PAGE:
Central receipts from direct taxes in the first two-and-a-half months of the current financial year till June 15 registered a 27.3 per cent growth in spite of higher base effect over the corresponding period last year, and as against the 26 per cent growth targeted for the full year.
Disclosing this here on Friday, Sunil Mitra, finance secretary, said he was confident of sustaining the initial tax growth till the last quarter of the current fiscal. This was enough to meet all the obligations, including clearance of total tax refund payouts amounting to Rs 105,000 crore due for the last two years, he added.
According to Mitra, gross tax collections during April 1 to June 15 stood at Rs 75,521 crore, even though the corresponding period in last year witnessed unusually high rate of growth. Customs registered 41 per cent growth followed by central excise with 34 per cent and service tax collections grew 30 per cent. Corporate tax was up 28.6 per cent and personal income tax collections rose 25.5 per cent during the period. Indirect taxes showed a higher growth of 37 per cent.
Mitra explained these figures to substantiate his stand that there was no slowdown in the economy, barring a few sectors. He also said the government would be in a position to make the remaining payouts of Rs 65,000 crore tax refunds without borrowing any extra penny, as they were on course to collect the targeted Rs 5.32 lakh crore direct tax for the year.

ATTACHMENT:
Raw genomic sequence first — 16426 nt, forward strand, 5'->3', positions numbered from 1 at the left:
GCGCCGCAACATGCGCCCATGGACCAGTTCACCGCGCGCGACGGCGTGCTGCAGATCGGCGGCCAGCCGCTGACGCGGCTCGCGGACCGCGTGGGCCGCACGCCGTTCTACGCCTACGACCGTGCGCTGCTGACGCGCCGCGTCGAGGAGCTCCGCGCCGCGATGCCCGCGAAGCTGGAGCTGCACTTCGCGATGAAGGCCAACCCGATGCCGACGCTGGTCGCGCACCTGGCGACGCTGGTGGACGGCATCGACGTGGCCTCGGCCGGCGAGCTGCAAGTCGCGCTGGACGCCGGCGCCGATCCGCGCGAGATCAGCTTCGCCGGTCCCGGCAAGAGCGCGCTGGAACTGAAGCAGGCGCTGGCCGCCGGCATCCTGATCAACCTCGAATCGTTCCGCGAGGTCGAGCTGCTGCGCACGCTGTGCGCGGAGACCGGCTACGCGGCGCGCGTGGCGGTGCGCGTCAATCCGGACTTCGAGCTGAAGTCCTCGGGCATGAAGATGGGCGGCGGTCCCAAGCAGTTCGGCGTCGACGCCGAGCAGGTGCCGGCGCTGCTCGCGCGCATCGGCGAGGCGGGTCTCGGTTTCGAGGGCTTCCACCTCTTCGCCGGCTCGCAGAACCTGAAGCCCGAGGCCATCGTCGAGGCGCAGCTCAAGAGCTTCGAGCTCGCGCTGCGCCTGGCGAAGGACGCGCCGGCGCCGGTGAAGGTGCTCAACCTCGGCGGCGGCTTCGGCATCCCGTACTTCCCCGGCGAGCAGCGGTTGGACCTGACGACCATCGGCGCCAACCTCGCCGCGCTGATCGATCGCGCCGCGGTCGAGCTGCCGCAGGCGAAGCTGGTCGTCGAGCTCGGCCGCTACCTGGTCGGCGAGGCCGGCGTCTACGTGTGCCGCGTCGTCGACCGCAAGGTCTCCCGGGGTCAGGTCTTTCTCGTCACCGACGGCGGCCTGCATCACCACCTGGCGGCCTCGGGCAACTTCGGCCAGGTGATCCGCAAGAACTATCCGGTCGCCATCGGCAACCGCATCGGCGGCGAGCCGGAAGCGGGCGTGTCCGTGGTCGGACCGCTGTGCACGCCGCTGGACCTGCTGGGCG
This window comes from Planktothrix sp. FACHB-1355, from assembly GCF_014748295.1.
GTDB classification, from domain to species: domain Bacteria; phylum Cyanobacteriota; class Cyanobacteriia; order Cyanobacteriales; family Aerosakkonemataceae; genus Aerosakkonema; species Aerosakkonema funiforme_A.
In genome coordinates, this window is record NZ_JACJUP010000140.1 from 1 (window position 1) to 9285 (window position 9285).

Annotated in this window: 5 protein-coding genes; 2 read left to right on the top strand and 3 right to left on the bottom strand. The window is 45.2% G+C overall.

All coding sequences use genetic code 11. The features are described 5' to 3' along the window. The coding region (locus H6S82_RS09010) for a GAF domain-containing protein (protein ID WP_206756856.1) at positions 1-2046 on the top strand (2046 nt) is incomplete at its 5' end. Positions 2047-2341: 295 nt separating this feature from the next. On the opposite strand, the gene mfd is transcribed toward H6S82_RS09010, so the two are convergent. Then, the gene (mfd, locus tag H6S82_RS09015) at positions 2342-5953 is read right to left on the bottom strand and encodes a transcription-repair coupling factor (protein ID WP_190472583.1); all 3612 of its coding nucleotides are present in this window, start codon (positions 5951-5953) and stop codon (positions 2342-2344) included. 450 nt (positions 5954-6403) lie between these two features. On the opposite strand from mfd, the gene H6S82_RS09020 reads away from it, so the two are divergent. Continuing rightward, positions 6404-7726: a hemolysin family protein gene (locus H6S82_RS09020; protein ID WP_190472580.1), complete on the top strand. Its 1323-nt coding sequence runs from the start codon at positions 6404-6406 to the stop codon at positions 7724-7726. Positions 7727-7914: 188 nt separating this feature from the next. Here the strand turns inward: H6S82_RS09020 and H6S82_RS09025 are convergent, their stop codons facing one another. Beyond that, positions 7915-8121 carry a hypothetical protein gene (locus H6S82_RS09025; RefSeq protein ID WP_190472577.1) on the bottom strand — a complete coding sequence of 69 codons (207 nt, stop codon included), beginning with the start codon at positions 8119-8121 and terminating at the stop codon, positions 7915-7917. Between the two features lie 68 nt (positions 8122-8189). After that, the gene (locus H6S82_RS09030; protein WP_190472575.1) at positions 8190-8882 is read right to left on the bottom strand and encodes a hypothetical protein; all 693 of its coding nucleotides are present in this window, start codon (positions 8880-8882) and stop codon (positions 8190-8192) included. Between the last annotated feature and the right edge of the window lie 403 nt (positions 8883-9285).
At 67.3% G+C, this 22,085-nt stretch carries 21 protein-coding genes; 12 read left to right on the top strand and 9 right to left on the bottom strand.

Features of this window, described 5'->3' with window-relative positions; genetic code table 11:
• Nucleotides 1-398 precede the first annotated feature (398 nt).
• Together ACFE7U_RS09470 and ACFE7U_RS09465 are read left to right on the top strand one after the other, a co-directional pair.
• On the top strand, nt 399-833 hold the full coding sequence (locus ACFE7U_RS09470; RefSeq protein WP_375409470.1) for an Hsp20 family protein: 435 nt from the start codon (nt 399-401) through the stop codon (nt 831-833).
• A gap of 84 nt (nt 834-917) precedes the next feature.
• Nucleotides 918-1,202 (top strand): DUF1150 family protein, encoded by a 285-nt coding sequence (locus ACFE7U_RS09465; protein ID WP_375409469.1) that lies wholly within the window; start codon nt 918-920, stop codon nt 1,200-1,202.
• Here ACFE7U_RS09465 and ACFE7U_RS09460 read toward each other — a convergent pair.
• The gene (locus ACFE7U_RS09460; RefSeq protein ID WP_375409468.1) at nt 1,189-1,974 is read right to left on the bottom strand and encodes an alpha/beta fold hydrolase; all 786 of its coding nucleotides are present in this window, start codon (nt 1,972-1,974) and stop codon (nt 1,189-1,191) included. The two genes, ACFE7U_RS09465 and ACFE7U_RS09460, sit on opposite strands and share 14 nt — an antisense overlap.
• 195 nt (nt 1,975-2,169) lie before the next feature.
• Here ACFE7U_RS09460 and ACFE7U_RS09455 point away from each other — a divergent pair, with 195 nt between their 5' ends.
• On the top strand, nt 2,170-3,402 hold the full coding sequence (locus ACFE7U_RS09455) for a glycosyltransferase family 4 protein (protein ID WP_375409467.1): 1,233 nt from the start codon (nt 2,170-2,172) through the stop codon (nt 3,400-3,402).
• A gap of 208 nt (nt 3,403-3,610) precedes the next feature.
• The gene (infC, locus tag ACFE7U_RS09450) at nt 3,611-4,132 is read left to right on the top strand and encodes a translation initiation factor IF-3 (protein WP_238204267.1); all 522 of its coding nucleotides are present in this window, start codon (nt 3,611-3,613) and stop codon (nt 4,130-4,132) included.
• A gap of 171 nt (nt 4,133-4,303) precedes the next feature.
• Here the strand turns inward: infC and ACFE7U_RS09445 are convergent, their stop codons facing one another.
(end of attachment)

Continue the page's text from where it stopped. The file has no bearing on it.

Clarifying media reports that he was opposed to tax refund payouts, Mitra said he was only stating that the government should not create a situation for itself to borrow money at 8 per cent interest for refunds. Mitra was here to deliver a public lecture on tax reforms, organised by the Administrative Staff College of India (ASCI).
Black money Responding to questions on black money, Mitra said conditions were being created to achieve this by both renegotiating the existing double taxation avoidance Act and checking on the sources of black money generation within the country. A web has be built and operated so that no person is allowed to stash unaccounted money either in India or abroad.
In the last two years, the Income Tax department had unearthed Rs 30,000 crore worth of undisclosed income while another Rs 34,000 crore had been detected in the form of trade mis-pricing in last one-and-a-half years, the single biggest channel of siphoning off money to other countries. These are a part of measures aimed at containing the generation of black money, he pointed out.
He said 50 of the 65 double taxation avoidance agreements and 22 tax information exchange agreements with the respective countries had already been renegotiated and finalised to share the information of money accounts of persons and firms.
At present, the sharing of such information with 97 countries is only to be used for taxation purposes, therefore the government is renegotiating the agreements to use the information for other purposes as well. Mauritius, one of the well known tax havens, has also agreed to renegotiate the double taxation avoidance agreement and Switzerland too would allow information sharing after the ratification of the agreement in December this year, according to Mitra.
The government is also setting up 8 new overseas tax centres in countries like the US, UK and Germany, he said.